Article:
When my life is painful, it’s hard to think about anyone else. After all, it is my own illness that I can feel in my body. My own problems are the ones I constantly have to live with. It is the opinion of my own family or group of acquaintances that haunts me. My own anxieties are the ones that keep me up at night.
No, it’s no surprise that in the midst of our troubles we struggle to think of other people. If my own life looks like a war zone, then yes, it will be hard to have compassion on someone else.
However, just because it’s hard, is it impossible? Would it be bad for us if we tried to think about the sorrows or needs of others when we are facing our own challenges and griefs?
Certainly, there are moments when our own grief is so deep that for a short time we may struggle to notice much of anything else (as in the case of the unexpected death of a close loved one). However, generally I would say that even extreme personal suffering should not be able to quench the flame of compassion for other people. Even if my circumstances make me unable to do anything for other people, I should at least care about them.
Could caring about the grief and needs of others make me worse off? I do think that there is a call for wisdom here. We all know that some circumstances can make sufferers fragile, which may mean that we need to protect them from some level of troubling information. Maybe if I’ve suffered a lot I don’t need to know about every bomb that has recently gone off on this planet… But I do believe I should still care about the troubles my friend is having at her job.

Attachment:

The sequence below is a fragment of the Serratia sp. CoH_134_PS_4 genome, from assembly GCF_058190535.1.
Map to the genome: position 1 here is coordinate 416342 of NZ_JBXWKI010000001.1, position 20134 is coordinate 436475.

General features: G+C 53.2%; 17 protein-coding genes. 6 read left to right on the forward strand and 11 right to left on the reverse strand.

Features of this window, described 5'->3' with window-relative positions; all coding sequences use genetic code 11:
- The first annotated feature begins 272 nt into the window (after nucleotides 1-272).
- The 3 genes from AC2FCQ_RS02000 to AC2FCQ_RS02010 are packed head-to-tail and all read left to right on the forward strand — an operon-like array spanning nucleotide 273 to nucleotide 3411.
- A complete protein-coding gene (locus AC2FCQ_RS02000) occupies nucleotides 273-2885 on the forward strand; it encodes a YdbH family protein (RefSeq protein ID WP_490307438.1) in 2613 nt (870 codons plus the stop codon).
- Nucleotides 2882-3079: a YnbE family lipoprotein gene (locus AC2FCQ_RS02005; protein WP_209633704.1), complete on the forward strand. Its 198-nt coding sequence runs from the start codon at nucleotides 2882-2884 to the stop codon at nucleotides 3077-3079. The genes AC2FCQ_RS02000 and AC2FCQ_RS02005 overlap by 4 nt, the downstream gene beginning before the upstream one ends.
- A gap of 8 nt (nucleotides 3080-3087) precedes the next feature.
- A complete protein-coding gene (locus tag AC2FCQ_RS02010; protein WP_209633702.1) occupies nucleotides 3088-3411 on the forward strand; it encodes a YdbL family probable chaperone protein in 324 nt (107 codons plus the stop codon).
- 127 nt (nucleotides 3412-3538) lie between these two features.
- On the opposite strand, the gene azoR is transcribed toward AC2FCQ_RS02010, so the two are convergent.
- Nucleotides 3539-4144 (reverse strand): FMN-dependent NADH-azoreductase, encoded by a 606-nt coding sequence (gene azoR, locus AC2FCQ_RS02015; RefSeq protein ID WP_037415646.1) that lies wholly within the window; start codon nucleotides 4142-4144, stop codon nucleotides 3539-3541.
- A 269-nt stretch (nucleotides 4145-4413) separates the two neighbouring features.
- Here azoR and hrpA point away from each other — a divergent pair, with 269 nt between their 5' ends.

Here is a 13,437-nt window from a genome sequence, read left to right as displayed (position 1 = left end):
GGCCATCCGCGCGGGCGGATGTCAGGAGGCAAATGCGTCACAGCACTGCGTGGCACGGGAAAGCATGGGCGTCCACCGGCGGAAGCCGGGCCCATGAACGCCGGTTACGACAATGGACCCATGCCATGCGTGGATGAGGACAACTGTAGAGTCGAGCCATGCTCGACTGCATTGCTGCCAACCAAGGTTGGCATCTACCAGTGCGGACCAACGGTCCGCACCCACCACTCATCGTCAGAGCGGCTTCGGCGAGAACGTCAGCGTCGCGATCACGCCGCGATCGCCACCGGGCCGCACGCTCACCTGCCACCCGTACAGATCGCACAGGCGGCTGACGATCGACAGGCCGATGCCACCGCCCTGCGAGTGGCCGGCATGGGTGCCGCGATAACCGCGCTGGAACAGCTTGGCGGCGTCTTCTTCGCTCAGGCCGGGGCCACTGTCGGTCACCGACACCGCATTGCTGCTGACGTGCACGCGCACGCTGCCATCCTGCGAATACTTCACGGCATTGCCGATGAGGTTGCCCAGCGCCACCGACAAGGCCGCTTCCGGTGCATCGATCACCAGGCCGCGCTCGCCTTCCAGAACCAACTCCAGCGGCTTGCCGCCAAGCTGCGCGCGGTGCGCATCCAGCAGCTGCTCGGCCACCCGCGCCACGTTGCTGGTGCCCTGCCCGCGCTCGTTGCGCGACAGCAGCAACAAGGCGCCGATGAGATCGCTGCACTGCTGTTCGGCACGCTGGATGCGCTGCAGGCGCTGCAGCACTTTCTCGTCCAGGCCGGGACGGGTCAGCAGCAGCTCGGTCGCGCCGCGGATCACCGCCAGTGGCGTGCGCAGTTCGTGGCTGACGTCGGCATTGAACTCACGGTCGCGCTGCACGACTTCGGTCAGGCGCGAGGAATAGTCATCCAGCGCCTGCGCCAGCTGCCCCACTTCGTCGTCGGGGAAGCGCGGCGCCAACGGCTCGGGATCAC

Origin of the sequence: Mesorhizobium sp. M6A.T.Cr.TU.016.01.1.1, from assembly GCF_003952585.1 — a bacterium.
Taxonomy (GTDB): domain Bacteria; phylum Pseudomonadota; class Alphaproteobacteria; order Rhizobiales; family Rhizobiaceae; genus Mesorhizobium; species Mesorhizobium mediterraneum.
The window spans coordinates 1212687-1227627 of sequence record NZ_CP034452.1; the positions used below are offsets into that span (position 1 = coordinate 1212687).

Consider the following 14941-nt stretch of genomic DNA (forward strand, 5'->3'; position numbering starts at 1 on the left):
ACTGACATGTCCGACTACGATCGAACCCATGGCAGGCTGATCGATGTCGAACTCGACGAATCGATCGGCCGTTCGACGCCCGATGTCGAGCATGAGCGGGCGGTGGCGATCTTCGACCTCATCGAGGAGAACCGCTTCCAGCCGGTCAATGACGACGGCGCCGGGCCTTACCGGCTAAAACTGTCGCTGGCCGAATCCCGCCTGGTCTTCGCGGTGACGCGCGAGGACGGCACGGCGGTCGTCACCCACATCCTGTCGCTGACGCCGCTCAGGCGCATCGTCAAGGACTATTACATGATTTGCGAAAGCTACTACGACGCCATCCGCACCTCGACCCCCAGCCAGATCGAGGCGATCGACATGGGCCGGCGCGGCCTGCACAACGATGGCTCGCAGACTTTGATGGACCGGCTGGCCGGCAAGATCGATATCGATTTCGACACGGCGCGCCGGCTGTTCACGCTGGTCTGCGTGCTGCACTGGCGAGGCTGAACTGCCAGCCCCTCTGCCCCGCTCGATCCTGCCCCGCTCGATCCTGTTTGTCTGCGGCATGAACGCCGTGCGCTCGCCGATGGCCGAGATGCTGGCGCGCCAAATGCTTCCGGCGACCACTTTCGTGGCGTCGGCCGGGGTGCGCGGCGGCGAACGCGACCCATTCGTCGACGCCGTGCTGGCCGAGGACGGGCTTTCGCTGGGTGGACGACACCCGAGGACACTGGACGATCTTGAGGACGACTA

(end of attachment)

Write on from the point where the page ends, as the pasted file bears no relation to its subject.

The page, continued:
Why does it matter whether or not people who suffer have any compassion for other people? Why is it such a big deal? I believe that it has to do with living out an important part of our humanity: love.
If you think about it, everyone’s suffering somehow. All of us have to be able to look beyond ourselves, to some extent. We really were made to reach out to fellow sufferers (think of examples from prison camps, recoveries after terrorist attacks, etc.). If everyone who suffers (in other words, every person on this planet) were to cease to show any compassion, then the world would become an awful place.
Ultimately, the call to love is summed up in these words, “Love your neighbor as yourself.” It’s a very high calling, but a very good one. I have read where God said these words, and have also read how he lived them out, by sending his son to suffer and save us, giving us the perfect example of love. He really went above and beyond.
I must say, I still find it very hard to think about other people when I’m suffering. Caring about them is costly. Yet, not only is it the right thing to do for the sake of other people, it’s also beneficial for my own sake. It helps put my troubles in perspective. Mind you, my troubles don’t become any less troubling. However, suddenly I realize I’m not the only one who is suffering. I’m not alone.